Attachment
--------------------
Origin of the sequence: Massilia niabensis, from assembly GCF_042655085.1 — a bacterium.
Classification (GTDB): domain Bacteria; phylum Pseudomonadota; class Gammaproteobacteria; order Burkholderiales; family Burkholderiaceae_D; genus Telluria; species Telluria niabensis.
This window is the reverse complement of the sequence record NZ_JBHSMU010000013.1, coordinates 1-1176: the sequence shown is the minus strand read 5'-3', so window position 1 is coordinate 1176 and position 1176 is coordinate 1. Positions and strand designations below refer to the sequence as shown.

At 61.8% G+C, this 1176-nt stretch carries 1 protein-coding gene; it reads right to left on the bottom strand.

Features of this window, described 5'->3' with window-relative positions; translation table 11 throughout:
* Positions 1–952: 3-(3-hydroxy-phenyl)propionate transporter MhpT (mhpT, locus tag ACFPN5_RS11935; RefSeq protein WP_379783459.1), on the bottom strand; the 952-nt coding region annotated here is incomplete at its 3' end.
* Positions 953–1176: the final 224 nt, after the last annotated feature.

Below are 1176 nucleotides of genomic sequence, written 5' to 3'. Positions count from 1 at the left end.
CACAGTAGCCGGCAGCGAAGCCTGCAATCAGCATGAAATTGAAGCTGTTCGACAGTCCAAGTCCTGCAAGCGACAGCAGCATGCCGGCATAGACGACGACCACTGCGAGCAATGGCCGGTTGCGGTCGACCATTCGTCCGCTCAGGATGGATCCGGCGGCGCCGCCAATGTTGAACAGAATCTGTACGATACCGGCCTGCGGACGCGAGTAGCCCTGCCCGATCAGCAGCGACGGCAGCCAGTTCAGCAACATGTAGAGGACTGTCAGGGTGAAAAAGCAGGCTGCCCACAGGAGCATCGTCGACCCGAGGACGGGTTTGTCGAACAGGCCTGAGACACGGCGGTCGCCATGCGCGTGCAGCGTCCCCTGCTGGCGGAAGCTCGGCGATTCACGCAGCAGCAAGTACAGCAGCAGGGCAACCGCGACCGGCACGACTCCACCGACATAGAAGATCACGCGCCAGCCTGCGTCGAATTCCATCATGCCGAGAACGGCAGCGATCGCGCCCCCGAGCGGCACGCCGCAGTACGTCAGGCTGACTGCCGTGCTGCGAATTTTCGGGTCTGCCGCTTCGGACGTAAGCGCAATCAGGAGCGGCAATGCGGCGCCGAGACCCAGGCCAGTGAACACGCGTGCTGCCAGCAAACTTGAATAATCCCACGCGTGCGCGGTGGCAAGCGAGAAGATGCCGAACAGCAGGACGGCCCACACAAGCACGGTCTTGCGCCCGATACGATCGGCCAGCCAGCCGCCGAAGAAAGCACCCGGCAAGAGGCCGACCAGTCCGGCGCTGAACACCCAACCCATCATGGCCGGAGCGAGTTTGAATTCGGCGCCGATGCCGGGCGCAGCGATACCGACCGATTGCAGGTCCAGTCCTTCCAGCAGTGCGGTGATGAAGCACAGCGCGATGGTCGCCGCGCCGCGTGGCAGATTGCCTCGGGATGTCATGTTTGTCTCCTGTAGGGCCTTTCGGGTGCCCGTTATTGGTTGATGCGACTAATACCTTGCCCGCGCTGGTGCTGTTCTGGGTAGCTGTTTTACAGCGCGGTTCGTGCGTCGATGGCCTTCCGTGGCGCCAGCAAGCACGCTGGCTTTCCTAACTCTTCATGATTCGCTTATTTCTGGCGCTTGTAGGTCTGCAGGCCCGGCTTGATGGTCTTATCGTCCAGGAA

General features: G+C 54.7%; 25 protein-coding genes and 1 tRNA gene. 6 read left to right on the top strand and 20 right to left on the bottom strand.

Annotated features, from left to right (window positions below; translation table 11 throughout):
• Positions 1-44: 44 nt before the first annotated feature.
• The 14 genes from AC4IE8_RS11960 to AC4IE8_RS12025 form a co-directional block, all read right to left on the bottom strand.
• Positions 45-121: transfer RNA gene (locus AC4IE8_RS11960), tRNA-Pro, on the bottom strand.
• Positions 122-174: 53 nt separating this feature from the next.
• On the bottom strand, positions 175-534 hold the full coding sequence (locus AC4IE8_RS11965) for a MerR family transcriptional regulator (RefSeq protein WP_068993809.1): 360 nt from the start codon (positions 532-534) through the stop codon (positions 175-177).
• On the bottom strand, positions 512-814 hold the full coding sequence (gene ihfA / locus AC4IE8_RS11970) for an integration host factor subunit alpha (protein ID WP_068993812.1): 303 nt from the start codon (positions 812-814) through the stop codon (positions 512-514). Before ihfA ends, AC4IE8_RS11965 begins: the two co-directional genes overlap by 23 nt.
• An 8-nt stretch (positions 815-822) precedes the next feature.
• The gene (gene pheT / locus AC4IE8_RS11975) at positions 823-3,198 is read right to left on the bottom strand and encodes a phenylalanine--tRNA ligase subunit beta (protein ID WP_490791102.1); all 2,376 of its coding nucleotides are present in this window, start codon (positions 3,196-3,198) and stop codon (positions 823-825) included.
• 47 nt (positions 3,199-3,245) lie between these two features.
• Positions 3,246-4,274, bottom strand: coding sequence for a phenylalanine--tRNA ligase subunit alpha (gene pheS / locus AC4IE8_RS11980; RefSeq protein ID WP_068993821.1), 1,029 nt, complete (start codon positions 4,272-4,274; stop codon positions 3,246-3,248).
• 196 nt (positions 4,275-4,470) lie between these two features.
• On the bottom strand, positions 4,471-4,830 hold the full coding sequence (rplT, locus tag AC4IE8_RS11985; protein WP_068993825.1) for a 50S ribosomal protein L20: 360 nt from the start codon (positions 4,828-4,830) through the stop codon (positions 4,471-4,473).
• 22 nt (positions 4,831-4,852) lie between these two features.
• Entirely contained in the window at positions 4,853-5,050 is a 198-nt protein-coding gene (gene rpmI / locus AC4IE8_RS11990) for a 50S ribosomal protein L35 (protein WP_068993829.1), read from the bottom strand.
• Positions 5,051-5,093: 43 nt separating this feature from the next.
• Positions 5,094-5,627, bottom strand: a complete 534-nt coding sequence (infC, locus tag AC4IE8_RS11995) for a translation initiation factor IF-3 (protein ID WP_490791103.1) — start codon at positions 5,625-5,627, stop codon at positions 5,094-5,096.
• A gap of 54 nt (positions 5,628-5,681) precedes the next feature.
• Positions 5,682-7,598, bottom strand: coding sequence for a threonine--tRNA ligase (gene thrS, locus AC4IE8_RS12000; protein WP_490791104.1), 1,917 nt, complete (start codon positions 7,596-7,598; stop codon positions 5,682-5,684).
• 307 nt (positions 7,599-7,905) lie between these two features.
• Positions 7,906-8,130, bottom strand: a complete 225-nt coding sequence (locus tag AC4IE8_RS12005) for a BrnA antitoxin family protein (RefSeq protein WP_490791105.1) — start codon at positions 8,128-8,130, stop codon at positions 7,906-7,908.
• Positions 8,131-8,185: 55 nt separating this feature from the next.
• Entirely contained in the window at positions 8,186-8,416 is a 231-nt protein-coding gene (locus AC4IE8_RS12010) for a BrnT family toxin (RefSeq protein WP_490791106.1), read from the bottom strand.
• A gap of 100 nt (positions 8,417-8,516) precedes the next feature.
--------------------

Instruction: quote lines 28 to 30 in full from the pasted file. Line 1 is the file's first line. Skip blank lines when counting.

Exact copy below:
• A gap of 54 nt (positions 5,628-5,681) precedes the next feature.
• Positions 5,682-7,598, bottom strand: coding sequence for a threonine--tRNA ligase (gene thrS, locus AC4IE8_RS12000; protein WP_490791104.1), 1,917 nt, complete (start codon positions 7,596-7,598; stop codon positions 5,682-5,684).
• 307 nt (positions 7,599-7,905) lie between these two features.